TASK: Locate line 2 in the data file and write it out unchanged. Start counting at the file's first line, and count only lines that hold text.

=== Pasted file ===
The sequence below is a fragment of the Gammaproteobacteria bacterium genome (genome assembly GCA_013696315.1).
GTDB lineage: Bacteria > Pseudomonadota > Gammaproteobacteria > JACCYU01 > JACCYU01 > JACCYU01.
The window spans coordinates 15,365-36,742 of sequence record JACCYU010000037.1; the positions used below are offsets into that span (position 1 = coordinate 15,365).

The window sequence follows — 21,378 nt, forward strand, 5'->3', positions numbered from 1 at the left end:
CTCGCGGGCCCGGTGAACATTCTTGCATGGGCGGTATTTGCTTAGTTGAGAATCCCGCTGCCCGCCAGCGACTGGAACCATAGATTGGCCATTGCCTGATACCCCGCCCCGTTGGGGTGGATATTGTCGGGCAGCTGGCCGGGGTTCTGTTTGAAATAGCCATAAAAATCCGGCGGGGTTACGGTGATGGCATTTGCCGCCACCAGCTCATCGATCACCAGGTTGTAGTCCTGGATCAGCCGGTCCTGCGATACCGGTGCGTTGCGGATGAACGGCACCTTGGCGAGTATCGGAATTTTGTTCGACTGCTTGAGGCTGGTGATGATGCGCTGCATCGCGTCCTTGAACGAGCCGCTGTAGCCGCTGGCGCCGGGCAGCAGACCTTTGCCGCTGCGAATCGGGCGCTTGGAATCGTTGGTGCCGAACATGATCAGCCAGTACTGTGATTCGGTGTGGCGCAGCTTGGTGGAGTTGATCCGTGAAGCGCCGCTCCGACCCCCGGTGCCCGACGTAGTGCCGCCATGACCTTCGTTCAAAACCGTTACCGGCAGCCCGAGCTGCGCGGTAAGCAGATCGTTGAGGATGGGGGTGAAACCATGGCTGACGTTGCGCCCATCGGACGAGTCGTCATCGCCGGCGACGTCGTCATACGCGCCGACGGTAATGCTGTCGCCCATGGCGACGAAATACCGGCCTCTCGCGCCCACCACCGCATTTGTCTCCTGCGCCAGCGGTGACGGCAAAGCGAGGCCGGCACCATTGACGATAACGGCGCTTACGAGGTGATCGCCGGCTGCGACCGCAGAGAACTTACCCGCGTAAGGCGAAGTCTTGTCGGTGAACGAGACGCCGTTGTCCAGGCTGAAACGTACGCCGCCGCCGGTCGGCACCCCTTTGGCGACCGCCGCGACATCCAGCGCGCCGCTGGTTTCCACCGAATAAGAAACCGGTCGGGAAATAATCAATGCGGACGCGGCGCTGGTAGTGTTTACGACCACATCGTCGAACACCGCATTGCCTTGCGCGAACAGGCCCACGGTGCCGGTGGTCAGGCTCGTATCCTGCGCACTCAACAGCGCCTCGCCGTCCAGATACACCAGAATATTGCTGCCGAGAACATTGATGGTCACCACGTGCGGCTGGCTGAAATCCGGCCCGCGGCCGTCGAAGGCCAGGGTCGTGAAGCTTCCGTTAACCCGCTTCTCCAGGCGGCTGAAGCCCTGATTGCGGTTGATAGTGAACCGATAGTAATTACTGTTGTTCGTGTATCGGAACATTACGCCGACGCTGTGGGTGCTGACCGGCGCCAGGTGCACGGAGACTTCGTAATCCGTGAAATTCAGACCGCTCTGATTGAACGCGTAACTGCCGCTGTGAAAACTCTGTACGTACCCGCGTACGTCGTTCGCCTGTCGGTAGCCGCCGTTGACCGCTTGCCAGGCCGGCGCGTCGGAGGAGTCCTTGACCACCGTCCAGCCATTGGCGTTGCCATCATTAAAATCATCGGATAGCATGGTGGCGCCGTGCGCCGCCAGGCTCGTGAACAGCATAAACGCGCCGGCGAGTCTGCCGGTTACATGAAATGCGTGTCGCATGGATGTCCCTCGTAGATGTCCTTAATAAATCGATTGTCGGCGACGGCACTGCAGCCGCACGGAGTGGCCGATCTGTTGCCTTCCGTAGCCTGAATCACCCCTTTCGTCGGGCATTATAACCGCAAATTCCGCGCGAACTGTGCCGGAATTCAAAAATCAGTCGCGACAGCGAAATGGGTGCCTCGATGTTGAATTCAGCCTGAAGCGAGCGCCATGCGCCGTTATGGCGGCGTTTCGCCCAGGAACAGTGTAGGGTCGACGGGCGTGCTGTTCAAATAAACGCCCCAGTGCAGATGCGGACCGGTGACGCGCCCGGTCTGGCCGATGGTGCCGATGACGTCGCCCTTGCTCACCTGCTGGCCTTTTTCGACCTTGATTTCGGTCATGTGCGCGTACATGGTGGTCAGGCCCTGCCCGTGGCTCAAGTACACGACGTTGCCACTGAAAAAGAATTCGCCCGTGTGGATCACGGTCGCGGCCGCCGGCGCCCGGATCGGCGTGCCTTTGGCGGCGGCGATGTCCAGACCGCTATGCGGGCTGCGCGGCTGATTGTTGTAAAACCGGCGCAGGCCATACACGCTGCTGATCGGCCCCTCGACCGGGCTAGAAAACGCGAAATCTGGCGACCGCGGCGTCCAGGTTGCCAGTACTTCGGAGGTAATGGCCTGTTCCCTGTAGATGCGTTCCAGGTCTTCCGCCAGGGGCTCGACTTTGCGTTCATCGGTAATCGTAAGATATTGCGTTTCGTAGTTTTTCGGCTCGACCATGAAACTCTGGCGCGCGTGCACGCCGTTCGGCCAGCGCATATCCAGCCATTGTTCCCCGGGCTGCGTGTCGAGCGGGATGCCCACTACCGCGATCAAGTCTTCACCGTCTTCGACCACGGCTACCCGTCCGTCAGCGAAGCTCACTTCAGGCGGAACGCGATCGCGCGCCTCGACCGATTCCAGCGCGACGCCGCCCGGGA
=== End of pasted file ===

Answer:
GTDB lineage: Bacteria > Pseudomonadota > Gammaproteobacteria > JACCYU01 > JACCYU01 > JACCYU01.